Why Are We All So Pessimistic?

Topic: Pearls of Wisdom

John C.A. Stevenson, CFA

April 16, 2016

Image used with permission: iStock/ffennema


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Why Are We All So Pessimistic?

Why does it always seem like the world is coming to an end? Despite the advances in life expectancy around the world – even more in the developing world than in the western hemisphere – and constant increases in the standard of living, most people seem to think our children will all be worse off than we are.

We’ve written about this many times, but were particularly struck by an article published by Morgan Housel recently on the Motley Fool website. (For full article, click here.)

The start of Housel’s article captures our attitude in a nutshell as he quotes Deirdre McCloskey in a New York Times article: “ For reasons I have never understood, people like to hear that the world is going to hell.”

Housel observes that the root of the problem may be the fact that pessimism sounds smarter. It is “intellectually captivating” as opposed to the optimist, who is the “oblivious sucker.”

In fact, this is not a new trend. John Stuart Mill wrote more than a century ago, “I have observed that not the man who hopes when others despair, but the man who despairs when other hope, is admired by a large class or persons as a sage.”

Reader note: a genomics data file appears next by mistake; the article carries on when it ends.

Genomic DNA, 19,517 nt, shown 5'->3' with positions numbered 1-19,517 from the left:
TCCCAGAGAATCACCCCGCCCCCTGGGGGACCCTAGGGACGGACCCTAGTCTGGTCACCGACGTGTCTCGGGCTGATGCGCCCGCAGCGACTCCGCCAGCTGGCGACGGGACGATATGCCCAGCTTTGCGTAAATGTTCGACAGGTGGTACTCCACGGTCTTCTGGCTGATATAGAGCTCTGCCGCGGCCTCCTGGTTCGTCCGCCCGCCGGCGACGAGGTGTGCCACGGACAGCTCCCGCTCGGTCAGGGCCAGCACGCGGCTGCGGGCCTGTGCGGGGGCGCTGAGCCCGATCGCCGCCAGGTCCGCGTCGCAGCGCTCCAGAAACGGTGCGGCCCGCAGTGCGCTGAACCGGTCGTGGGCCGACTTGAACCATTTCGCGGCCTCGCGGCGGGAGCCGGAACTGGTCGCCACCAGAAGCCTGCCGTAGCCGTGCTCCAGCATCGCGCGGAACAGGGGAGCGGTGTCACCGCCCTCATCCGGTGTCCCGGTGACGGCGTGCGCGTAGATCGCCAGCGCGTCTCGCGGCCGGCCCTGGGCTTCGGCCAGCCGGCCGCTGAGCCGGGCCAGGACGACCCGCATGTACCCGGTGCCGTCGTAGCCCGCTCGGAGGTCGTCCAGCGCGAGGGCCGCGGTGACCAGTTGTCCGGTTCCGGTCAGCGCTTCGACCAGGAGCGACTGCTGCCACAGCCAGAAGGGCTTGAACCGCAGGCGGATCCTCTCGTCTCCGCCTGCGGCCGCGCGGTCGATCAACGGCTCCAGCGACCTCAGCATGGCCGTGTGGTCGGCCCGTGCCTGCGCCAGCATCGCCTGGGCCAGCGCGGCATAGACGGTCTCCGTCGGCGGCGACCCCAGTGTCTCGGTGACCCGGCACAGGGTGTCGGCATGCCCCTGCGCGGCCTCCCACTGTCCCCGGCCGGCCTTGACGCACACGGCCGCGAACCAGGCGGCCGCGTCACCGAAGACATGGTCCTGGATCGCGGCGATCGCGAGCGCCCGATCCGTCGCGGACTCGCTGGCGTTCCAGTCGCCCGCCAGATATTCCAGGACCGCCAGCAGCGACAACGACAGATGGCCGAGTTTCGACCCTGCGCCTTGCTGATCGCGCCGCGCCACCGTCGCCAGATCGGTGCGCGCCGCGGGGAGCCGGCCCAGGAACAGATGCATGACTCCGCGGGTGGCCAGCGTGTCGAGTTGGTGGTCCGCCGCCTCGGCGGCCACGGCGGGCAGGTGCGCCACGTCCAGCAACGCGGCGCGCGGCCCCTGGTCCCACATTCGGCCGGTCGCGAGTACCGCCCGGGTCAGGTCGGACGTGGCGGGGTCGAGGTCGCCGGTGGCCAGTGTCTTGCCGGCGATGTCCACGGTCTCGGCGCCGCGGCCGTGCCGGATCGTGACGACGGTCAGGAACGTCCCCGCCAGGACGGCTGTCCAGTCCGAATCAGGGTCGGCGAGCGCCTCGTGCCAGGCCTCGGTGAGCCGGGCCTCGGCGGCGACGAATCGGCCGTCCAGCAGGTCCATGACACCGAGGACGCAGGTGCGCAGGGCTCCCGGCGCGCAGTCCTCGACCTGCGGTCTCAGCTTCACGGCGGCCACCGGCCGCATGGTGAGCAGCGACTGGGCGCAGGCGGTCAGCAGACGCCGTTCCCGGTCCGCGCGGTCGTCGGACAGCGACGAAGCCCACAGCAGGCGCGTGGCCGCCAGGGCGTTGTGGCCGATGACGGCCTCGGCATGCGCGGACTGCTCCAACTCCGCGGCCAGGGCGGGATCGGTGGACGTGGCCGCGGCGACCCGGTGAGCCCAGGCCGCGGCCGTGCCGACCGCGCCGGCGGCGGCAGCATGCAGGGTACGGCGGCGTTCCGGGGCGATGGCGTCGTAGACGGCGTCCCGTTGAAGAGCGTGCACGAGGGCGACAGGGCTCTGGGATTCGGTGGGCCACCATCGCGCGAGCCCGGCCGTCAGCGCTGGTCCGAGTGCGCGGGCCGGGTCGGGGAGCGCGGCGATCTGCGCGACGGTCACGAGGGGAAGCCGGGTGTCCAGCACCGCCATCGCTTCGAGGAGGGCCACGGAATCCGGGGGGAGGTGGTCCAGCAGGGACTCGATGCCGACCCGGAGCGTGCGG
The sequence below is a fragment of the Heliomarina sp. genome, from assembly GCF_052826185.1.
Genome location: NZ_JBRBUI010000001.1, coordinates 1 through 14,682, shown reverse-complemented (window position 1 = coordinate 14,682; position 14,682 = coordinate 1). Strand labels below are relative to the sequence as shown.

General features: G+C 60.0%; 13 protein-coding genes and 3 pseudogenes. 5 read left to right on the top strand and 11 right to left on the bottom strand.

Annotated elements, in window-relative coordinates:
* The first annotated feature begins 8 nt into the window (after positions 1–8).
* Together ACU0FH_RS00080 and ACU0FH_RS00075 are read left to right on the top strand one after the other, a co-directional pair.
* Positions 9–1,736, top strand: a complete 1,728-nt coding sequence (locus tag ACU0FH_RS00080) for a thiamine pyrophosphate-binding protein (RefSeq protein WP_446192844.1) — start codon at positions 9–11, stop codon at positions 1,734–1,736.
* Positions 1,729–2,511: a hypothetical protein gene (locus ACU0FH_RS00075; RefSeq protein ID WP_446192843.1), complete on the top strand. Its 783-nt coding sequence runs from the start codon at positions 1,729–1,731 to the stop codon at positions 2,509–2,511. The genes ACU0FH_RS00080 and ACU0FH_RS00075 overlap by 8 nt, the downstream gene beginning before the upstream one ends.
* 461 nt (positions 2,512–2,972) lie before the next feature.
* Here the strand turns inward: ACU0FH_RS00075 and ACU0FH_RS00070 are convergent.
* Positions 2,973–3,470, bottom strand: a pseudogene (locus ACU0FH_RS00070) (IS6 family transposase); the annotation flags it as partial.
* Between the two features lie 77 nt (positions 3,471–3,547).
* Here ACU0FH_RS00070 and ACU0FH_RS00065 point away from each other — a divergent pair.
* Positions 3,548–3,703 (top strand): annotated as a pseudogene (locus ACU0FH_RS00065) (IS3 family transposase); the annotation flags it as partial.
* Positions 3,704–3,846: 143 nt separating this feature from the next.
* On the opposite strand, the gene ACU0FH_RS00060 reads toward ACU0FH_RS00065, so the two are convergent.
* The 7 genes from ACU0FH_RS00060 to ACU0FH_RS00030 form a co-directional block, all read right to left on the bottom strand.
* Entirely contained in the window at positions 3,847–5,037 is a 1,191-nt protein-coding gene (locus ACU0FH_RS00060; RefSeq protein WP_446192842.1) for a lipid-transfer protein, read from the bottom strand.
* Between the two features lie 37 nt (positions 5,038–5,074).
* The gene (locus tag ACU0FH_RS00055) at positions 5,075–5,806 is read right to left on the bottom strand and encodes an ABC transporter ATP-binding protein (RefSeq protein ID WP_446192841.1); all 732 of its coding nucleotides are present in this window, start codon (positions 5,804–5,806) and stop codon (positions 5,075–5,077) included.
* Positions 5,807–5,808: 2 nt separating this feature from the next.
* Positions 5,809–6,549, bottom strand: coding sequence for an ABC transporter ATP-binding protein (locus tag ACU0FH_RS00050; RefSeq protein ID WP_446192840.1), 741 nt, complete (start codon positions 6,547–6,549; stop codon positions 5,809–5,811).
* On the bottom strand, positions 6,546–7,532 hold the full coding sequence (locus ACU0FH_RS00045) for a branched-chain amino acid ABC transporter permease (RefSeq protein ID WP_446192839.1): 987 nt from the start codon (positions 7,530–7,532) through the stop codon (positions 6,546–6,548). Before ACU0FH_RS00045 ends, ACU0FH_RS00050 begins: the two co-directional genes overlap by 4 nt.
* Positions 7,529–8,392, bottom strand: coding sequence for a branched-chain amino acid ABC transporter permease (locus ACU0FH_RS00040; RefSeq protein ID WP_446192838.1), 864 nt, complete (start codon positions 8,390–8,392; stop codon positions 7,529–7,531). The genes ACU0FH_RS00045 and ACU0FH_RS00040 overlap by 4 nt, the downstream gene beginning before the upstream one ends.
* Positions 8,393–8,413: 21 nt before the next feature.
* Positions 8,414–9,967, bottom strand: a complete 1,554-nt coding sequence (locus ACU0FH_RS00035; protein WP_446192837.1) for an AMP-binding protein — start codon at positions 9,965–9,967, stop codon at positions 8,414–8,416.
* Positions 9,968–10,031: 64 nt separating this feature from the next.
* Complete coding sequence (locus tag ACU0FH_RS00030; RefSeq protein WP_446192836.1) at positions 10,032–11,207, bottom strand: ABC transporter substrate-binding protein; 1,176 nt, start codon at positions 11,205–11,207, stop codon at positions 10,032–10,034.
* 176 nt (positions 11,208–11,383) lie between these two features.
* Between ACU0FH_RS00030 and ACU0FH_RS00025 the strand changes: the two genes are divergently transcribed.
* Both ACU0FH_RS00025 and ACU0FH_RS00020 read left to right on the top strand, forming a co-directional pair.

Harvard professor, Teresa Amabile, has observed that in our current society book reviewers who publish negative opinions seem smarter and more competent than those giving positive reviews of the same book. “Only pessimism sounds profound. Optimism sounds superficial.”

Of course, our particular interest relates to investing, where it is clear that “a bull sounds like a reckless cheerleader, while a bear sounds like a sharp mind who has dug past the headlines…”

Housel concludes that there are five reasons he thinks pessimism sounds so much more compelling.

  1. Optimism appears oblivious to risks, so by default pessimism looks more intelligent.
  2. Pessimism shows that not everything is moving in the right direction, which helps you rationalize the personal shortcomings we all have.
  3. Pessimism requires action, whereas optimism means staying the course. And we all believe that doing something must be better than doing nothing.
  4. Optimism sounds like a sales pitch, while pessimism sounds like someone trying to help you.
  5. Pessimists extrapolate present trends without accounting for how reliably markets adapt. Think of those who predicted we would run out of oil long before now….

The bottom line is that we all find bad news more compelling than good news. It colours the way we act and the things we believe in.  That’s not to say that there are no problems in the world. It’s just that we live in a world where the loudest voices are those declaring the glass is half empty.  As we’ve urged many times in the past, read Matt Ridley’s book, The Rational Optimist, to help you think a bit more clearly. It’s very likely that our children and grandchildren will have a better life than we do.

Source: Morgan Housel, www.fool.com, January 21, 2016.

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